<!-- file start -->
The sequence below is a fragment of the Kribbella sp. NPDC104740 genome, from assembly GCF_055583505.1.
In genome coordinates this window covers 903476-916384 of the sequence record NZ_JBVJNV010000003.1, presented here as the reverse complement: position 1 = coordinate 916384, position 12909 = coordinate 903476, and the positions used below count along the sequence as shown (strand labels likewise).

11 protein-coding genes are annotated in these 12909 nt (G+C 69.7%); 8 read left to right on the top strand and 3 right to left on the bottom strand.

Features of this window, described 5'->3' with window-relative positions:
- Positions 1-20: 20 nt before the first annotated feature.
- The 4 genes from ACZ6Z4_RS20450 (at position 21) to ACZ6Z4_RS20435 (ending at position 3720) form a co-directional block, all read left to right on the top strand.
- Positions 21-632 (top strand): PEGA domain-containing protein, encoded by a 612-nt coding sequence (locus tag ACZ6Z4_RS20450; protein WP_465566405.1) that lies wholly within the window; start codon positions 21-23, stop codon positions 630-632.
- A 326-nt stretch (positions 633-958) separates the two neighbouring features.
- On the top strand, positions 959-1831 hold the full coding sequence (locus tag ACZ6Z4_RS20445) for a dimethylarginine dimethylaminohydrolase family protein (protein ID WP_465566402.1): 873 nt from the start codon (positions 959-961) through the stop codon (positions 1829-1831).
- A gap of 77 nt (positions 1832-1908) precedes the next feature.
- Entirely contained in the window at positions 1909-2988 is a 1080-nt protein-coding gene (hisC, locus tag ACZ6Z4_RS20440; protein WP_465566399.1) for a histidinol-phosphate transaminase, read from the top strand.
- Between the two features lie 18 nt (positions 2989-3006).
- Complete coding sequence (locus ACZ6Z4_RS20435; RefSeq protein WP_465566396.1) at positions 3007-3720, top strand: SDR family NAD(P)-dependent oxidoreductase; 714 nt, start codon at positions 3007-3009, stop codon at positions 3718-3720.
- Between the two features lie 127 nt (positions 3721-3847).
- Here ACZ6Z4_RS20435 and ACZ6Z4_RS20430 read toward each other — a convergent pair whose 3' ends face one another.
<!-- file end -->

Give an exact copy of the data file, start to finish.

The sequence below is a fragment of the Kribbella sp. NPDC104740 genome, from assembly GCF_055583505.1.
In genome coordinates this window covers 903476-916384 of the sequence record NZ_JBVJNV010000003.1, presented here as the reverse complement: position 1 = coordinate 916384, position 12909 = coordinate 903476, and the positions used below count along the sequence as shown (strand labels likewise).

11 protein-coding genes are annotated in these 12909 nt (G+C 69.7%); 8 read left to right on the top strand and 3 right to left on the bottom strand.

Features of this window, described 5'->3' with window-relative positions:
- Positions 1-20: 20 nt before the first annotated feature.
- The 4 genes from ACZ6Z4_RS20450 (at position 21) to ACZ6Z4_RS20435 (ending at position 3720) form a co-directional block, all read left to right on the top strand.
- Positions 21-632 (top strand): PEGA domain-containing protein, encoded by a 612-nt coding sequence (locus tag ACZ6Z4_RS20450; protein WP_465566405.1) that lies wholly within the window; start codon positions 21-23, stop codon positions 630-632.
- A 326-nt stretch (positions 633-958) separates the two neighbouring features.
- On the top strand, positions 959-1831 hold the full coding sequence (locus tag ACZ6Z4_RS20445) for a dimethylarginine dimethylaminohydrolase family protein (protein ID WP_465566402.1): 873 nt from the start codon (positions 959-961) through the stop codon (positions 1829-1831).
- A gap of 77 nt (positions 1832-1908) precedes the next feature.
- Entirely contained in the window at positions 1909-2988 is a 1080-nt protein-coding gene (hisC, locus tag ACZ6Z4_RS20440; protein WP_465566399.1) for a histidinol-phosphate transaminase, read from the top strand.
- Between the two features lie 18 nt (positions 2989-3006).
- Complete coding sequence (locus ACZ6Z4_RS20435; RefSeq protein WP_465566396.1) at positions 3007-3720, top strand: SDR family NAD(P)-dependent oxidoreductase; 714 nt, start codon at positions 3007-3009, stop codon at positions 3718-3720.
- Between the two features lie 127 nt (positions 3721-3847).
- Here ACZ6Z4_RS20435 and ACZ6Z4_RS20430 read toward each other — a convergent pair whose 3' ends face one another.